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ZOONOTIC ASPECTS OF CRYPTOSPORIDIOSIS IN NEPAL
Sushil Paudyal1*, Swoyam Prakash Shrestha2, Narsingh Mahato3
1Institute of Agriculture and Animal Science, Rampur, Chitwan, Nepal
2Animal Health Research Division, NARC, Lalitpur, Nepal
3Department of Zoology, Tribhuvan University, TRM Campus, Birganj, Nepal
*Corresponding author email: firstname.lastname@example.org
This article reviews cryptosporidiosis, a common protozoan disease in humans and animals in Nepal, acquired by ingestion of oocysts that were excreted in the feces of infected individuals. Contaminated water represents the major source of Cryptosporidium infections for humans and can be transmitted from person-to-person, from animal-to-person, animal-to-animal, by ingestion of contaminated water and food or by contact with contaminated surfaces. Being highly resistant to environmental and chemical processes and representing the only group of pathogen surviving chlorination, it has no effective chemotherapy identified for the treatment which makes cryptosporidiosis a debilitating and persistent disease with high potential of transmission among immune-compromised ones like children and AIDS patients. Various reports have been documented for potential transmission of the oocyst among humans and animals in Nepal through common niche like river water, tap water sources and also from wild animals through the interaction on buffer zones. Literatures reported prevalence rate of 16 % in Children, 11% in HIV infected patients in case of human; whereas, 14% in Calves, 19% in buffaloes and 12.5% in swamp deer in case of animals in Nepal. In conclusion, the persistent shedding of oocysts by reservoir hosts like calves, kids, poultry and wild animals like deer and monkeys possess great threat to the transmission to general public. The epidemiological studies of cryptosporidium and the knowledge of the pattern of the disease outbreak can guide therapy and effective preventive measures against this disease.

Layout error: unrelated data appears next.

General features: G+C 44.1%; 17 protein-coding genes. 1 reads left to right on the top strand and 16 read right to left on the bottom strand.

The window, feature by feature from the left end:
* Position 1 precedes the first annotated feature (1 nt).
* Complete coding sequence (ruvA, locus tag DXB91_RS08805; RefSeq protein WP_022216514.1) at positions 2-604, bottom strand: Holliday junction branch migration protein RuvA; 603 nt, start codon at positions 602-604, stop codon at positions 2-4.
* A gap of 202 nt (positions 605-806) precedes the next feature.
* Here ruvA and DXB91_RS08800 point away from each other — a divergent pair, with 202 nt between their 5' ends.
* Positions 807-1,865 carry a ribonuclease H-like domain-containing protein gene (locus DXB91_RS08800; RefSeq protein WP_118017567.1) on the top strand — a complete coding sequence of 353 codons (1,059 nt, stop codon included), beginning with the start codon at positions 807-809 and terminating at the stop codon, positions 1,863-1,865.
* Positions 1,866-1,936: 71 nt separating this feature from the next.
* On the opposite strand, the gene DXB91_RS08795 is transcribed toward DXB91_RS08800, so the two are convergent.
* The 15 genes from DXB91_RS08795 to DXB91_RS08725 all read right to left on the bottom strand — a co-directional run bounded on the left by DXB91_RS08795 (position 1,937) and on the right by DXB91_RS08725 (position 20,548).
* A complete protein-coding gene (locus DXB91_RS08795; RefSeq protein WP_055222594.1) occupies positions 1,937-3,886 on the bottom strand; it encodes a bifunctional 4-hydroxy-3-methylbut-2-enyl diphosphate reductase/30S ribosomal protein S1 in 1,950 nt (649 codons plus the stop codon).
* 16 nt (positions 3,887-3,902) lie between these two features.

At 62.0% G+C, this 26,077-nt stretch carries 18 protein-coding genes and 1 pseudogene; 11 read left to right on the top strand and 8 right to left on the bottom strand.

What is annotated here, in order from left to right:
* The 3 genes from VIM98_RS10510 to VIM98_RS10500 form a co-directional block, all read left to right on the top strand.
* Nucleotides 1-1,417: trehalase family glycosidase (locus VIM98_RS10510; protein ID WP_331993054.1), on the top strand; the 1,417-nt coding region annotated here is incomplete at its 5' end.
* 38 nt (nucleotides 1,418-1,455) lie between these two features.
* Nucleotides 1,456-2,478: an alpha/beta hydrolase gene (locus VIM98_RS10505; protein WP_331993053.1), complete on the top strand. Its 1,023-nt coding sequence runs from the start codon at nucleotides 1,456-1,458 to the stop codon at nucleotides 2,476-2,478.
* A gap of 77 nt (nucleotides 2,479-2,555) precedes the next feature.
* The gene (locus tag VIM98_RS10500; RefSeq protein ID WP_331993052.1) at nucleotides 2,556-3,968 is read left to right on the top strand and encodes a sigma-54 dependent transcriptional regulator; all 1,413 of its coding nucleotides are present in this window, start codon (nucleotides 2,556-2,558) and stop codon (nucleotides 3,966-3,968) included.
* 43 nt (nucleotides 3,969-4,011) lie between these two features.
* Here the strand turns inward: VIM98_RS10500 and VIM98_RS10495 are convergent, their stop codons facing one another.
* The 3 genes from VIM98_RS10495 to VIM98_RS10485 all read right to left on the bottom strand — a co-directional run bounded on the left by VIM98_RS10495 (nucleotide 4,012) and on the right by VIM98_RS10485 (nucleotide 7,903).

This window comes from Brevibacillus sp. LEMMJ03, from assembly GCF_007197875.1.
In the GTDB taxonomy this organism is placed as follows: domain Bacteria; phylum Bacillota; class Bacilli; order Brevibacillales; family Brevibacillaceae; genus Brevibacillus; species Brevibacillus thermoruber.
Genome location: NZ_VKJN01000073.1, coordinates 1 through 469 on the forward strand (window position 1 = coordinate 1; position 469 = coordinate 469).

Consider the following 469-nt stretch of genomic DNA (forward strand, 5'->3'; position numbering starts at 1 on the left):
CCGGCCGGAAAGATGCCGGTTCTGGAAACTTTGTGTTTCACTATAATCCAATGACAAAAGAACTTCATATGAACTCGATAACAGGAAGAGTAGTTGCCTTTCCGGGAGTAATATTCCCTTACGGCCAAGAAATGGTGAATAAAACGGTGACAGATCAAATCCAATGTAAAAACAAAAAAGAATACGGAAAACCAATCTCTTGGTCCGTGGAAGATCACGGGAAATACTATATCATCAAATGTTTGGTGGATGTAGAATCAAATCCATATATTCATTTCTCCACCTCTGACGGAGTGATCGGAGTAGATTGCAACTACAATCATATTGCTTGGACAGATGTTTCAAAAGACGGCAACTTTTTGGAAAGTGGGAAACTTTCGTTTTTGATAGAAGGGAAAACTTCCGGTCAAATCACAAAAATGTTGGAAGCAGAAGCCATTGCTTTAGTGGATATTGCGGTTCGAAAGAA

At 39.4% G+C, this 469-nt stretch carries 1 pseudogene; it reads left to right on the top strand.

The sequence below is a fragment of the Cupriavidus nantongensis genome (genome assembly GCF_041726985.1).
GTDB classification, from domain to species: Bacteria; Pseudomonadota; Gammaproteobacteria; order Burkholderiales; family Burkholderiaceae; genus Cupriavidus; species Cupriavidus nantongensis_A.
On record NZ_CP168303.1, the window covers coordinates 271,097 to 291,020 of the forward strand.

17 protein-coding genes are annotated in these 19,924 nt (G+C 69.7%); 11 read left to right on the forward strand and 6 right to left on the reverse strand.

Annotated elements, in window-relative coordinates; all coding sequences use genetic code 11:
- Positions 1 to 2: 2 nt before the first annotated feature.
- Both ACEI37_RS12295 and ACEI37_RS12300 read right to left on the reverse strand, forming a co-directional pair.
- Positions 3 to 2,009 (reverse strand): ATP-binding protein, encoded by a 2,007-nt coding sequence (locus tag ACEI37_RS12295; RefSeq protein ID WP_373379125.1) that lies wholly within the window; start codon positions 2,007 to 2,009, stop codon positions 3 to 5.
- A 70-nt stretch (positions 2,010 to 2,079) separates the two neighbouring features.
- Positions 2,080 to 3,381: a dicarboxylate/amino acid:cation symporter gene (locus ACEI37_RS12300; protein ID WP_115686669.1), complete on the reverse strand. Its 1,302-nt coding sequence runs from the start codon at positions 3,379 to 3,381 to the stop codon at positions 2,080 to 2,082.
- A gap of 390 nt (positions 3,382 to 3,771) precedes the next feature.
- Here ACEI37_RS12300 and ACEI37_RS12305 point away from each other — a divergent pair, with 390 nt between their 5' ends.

Key Words: Cryptosporidium, immuno-suppression, zoonosis.